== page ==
Wednesday, 17 June 2009

BDD Everywhere - don't underestimate your target audience

I have recently moved from doing TDD to BDD, using Scott's excellent SpecUnit.Net with, I have to say, some real success.

BDD was the subject matter being discussed at May's London Altnet beers. After the talk I was discussing with some people about their approach to doing BDD. What was being presented was the idea that BDD specs are useful only at the outer layers of the application and once you get more low level, you should revert to normal style TDD tests.

I don't agree. I have been writing BDD specs for every single class I write, and have recently upgraded our build system (rock on TeamCity) to make the spec reports. Saying BDD is just for the outer layers is ignoring the fact that the users of application know a lot more about their business than you do.

I'll give an example. We are building a system for the traders to view their trades - in what is known in the financial world as a "blotter". Being a WPF application, we build the ViewModels first and then build some sort of data access component. So the requirement is that all the trades made today should be displayed on the blotter when the user refreshes it. Here is a set of specs which say that

when the user refreshes the blotter and no trades have been made today
- should display a message saying there are no trades
- refresh button should be enabled

when the user refreshes the blotter and two trades have been made today
- should be two trades displayed in the blotter
- should display the earlier trade on the first row
- should display the later trade on the second row

So now we write some tests for that, and flesh out our implementation. During this time we create an interface ITradeProvider with a method GetTradesForToday(), and use a mocking framework to stub out the calls to that method using our favourite mocking framework.

Our user/customer/business analyst would definitely find those specs useful, and may even give some feedback or changes, which is great. But what about the TradeProvider implementation? Is that worth doing it for? Some would say no, but I would say. We could start off with something like this:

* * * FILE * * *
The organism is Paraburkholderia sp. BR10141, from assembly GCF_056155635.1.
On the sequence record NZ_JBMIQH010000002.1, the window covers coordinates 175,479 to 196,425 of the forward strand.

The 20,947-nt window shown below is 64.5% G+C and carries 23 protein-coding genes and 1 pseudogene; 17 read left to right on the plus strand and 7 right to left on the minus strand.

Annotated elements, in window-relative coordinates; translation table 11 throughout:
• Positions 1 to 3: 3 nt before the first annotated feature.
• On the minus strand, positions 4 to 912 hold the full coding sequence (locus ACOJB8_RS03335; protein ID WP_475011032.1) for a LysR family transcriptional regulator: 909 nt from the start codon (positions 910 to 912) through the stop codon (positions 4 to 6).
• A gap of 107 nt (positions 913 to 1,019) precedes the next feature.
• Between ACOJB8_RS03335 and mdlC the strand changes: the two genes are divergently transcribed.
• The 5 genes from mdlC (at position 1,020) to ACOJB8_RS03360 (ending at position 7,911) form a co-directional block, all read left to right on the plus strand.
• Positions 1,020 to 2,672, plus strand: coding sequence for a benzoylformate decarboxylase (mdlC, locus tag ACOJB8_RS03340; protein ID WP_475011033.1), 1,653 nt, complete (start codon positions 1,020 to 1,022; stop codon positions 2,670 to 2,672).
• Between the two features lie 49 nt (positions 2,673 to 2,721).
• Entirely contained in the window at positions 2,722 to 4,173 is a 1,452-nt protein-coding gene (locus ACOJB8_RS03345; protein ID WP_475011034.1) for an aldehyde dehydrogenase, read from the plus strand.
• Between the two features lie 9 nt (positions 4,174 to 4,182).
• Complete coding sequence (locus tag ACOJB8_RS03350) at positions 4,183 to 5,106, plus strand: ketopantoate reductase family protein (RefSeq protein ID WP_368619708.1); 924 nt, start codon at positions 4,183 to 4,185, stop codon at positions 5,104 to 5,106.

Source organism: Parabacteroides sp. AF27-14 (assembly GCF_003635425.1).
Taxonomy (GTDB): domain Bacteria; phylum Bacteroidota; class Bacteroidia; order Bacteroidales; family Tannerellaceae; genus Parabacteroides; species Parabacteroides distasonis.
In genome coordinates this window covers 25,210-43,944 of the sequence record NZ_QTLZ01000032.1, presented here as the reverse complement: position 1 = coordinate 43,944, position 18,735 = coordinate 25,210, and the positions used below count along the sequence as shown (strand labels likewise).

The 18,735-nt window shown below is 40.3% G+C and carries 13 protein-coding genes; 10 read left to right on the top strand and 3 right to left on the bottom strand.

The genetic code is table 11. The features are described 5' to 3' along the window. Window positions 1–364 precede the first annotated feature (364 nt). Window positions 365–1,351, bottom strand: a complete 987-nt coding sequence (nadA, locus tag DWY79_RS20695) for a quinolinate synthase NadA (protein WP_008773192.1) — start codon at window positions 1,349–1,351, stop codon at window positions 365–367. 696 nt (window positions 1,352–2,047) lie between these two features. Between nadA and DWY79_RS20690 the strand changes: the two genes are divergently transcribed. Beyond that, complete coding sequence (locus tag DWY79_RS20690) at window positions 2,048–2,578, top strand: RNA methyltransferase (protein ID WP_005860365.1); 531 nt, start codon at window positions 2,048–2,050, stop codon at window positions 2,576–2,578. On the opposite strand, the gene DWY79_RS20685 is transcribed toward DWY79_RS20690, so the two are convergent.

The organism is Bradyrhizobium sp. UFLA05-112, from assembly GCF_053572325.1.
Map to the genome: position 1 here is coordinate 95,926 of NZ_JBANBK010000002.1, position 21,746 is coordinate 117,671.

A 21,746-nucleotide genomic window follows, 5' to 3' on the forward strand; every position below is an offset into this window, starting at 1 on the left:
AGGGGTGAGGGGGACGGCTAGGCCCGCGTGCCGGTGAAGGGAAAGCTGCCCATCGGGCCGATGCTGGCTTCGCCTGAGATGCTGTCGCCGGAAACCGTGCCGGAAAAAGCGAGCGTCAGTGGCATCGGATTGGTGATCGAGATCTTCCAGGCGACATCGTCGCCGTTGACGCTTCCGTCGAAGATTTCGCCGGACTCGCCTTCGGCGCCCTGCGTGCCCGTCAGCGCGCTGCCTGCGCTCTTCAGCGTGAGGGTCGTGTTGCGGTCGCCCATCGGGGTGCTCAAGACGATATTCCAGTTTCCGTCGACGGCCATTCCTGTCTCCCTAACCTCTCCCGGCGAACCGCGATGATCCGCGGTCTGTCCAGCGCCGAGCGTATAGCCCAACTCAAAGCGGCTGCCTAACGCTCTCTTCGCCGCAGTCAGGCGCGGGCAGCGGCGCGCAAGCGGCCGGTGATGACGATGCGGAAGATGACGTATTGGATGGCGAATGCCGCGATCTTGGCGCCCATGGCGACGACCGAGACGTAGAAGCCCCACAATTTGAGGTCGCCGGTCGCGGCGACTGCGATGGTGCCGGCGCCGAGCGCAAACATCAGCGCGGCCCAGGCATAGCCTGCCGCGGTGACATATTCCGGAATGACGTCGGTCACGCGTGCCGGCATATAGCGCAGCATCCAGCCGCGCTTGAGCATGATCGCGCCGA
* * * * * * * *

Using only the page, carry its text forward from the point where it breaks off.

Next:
when loading todays trades
- should load todays trades
- should not load trades from a previous date

That's not really saying anything useful is it. Or is it? Imagine you show this to your users and/or business analysts. They're gonna ask:

"What on earth does that mean? When loading today's trades, should load today's trades? It doesn't make sense! We're a bank, we have loads of trade systems, which one are you getting the trades from?"

"Oh right, well I was going to get them from the MYZ team's Oracle database which we got the trades from on the last project I worked on"

"Ok, that's fine, but that's only going to work for trades outside of Asia. For the trades on the Asian stockmarkets, we're going to have to get the data from the AYN team located in Singapore. They have a web interface for looking at the trades and I think they provide some sort of service for you to retrieve it from"

"Oh OK, thanks! I'll update the specs and get back to you to review them again!"

You may think this is a fairly contrived example, but it's the sort of thing you will come up with time and time again. As developers, we move from project to project all the time, and we often make assumptions based on previous projects. Users, on the other hand, are getting you to build a system to provide value to their business. They are likely to know it a lot better than you! Business Analysts especially have a very detailed knowledge of all the internal systems and what their responsibilities are (though they may not have the kind of deep technical knowledge you have of communications protocols, etc).

So think twice about abandoning BDD for the lower layers of the system. Write the specs, share them, invite everyone you possibly can to review them. The earlier problems are found in a system, the cheaper they are to fix. That's been proven through countless studies.